1. Individual donations: 25%
2. Grants: 75%
3. Corporate contributions: 0%
4. Earned income: N/A
Unique value proposition: What makes your initiative innovative? How does your project differ from other organizations working in the same field?
As a Changemaker School, STAR School - a small community school- is delivering superior education and community impact. It is the first all off-grid solar & wind powered public school in the U.S. Water is among the most critical issues for NN. For the program, AATech invented a fully solar powered and completely automatic water treatment system to remove taste, smell, salt, and other harmful contaminants from typical groundwater, providing safe and affordable drinking water on the Reservation.
Founding story: Share a story about the "Aha!" moment that sparked the beginning of this initiative.
This initiative was motivated by the increasing diabetes threat on NN. At the beginning, the School allowed kids to bring their own lunch. Nobody brought water. Everybody brought soda. When we looked at the situation among elders and adults, water wasn’t the preferred drink. They didn’t like the taste, color or smell.
In 2015, working closely with AATech, we received a water/waste disposal grant from USDA. The School and AATech evaluated the issue and came up the idea of filtering water, not only to remove the color, taste and smell, but also salts and other harmful contaminants.
Our goal is to make water safer, more palatable and affordable to drink. We are building/installing self-sufficient water treatment modules at remote sites to produce safe drinking water at a more affordable price. The water treatment module is fully automatic requiring minimal human attention.
Where did you hear about the Nestlé Creating Shared Value Prize?
Program Design Clarity: We are hungry to know more about what exactly your model consists of. Succinctly list a) what main activities are you doing with your beneficiaries, b) where you carry out the activities? c) how often? d) for how many hours? e) who delivers the services? and f) any other brief details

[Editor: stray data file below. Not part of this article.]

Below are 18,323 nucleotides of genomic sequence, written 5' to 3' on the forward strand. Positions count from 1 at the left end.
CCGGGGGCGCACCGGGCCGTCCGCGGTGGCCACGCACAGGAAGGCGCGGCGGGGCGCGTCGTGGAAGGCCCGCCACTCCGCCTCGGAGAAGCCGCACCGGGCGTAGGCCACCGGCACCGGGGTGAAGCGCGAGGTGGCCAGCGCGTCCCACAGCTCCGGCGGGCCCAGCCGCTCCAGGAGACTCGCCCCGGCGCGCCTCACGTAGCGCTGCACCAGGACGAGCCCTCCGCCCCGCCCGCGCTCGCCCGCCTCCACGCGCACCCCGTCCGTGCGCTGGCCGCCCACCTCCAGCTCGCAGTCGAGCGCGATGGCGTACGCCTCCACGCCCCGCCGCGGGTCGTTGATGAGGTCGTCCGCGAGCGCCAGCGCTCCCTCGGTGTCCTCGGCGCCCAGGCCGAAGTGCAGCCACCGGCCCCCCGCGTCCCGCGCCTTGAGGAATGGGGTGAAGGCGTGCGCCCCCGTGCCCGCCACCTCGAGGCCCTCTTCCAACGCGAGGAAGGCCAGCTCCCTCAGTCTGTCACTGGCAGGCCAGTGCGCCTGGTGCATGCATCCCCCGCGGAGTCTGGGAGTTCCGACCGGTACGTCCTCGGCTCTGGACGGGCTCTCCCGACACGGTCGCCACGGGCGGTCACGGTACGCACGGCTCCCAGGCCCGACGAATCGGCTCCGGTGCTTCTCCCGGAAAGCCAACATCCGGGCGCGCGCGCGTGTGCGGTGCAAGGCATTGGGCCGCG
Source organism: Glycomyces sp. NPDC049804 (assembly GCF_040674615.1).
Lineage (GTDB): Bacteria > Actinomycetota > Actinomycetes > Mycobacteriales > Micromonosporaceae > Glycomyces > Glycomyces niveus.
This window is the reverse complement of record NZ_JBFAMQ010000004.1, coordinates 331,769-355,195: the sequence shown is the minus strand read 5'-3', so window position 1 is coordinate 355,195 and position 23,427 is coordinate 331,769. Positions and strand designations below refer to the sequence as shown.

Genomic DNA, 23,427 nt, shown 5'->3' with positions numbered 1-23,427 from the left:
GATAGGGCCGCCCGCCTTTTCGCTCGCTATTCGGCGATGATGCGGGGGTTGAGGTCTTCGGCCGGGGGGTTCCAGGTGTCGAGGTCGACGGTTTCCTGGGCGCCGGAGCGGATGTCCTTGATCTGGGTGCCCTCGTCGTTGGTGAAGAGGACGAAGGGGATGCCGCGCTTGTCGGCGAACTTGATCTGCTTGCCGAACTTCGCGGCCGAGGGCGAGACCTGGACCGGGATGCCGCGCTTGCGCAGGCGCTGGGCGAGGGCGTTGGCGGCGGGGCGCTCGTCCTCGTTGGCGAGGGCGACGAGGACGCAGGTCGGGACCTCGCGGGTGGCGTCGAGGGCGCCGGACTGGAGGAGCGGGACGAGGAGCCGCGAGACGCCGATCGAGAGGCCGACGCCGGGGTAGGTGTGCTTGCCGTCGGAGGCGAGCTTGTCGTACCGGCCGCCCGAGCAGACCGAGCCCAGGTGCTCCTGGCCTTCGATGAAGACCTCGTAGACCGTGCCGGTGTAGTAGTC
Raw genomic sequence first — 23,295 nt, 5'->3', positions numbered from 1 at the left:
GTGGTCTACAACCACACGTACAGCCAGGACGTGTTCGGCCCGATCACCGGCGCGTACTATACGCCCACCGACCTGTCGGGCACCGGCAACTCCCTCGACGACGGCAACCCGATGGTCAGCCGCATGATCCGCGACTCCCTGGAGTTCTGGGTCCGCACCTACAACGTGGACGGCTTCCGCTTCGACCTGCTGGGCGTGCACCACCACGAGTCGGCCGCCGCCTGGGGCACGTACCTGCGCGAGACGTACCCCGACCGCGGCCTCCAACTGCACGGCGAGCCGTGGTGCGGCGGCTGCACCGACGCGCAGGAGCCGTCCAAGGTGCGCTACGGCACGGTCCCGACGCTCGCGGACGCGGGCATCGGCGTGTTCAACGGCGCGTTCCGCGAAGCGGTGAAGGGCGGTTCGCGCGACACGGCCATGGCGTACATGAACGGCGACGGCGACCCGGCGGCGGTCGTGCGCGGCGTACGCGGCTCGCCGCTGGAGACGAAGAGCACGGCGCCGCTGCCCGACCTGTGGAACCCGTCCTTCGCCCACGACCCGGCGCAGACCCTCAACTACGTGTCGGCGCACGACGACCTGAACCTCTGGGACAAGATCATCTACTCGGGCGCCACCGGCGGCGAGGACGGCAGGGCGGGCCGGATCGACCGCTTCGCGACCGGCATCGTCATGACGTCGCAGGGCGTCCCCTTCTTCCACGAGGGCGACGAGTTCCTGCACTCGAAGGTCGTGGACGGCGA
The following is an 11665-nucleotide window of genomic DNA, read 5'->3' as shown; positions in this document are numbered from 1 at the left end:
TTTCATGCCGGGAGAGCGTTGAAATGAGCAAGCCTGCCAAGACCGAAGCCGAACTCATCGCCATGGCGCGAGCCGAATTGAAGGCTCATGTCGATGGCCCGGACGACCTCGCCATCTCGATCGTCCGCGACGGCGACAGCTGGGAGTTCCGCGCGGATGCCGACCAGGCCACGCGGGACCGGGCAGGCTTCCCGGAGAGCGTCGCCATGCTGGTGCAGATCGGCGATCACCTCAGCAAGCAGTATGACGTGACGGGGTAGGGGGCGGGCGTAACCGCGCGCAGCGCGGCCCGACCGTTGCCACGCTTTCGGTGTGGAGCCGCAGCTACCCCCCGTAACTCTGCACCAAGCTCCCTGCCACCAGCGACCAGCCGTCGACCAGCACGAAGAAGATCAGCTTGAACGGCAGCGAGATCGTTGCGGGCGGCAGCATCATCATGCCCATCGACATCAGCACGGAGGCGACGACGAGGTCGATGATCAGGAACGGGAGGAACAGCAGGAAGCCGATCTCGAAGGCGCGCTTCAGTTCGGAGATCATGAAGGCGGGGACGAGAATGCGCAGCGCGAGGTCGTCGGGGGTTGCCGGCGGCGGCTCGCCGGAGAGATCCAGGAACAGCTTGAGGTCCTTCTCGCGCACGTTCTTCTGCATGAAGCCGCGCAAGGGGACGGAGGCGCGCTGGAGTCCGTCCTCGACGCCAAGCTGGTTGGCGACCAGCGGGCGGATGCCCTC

The program is being developed within the beneficiaries’ community and by the community. It is led by the STAR School, a Native American charter school.
Main activities include:
1. Develop Water Purification Sites in NN. - local community (Navajo Chapters) must authorize the work before a system can be installed at their well sites. This activity will be done by AATech, STAR School, and a local contractor. It takes 3 months to physically develop a site. Multiple sites can be developed simultaneous.
2. Establish Local O&M Team – A service crew will be developed and managed by the STAR School. Skilled workers will be recruited and trained locally. The O&M staff will check each system once a week, repair and replace parts as needed.
3. Provide Technical Assistance and Training – On-going technical assistance and training will be provided by AATech.
4. Provide Water Delivery Service – This service will be provided to the Navajo residents who have no means to transport water. Water will be delivered once a week either by STAR School or local Chapter.
5. Provide Outreach and Public Education – The project team will continue to educate public, teach basic knowledge about water and the impact of water quality to human health, while promoting a healthy water diet.
This program provides a holistic solution to solve the pressing water issue in NN, the largest Native American reservation in U.S. It is a solution developed in the community and for the community.
We are interested in learning more about your initiative's broad impact on sustainable development. Please reply ONLY to the question(s) related to your above focus area.
Water is vital to human life. While ~70% of the earth is covered by water, only <0.02% is available for 6.8 billion people. Water purification technology (“squeeze” more freshwater out from global water inventory) becomes increasingly critical. Water scarcity is among the most serious long-term challenges for NN. Over 20,000 Navajo households are not connected to central power and/or water distributions relying on individual water sources and off-grid powers.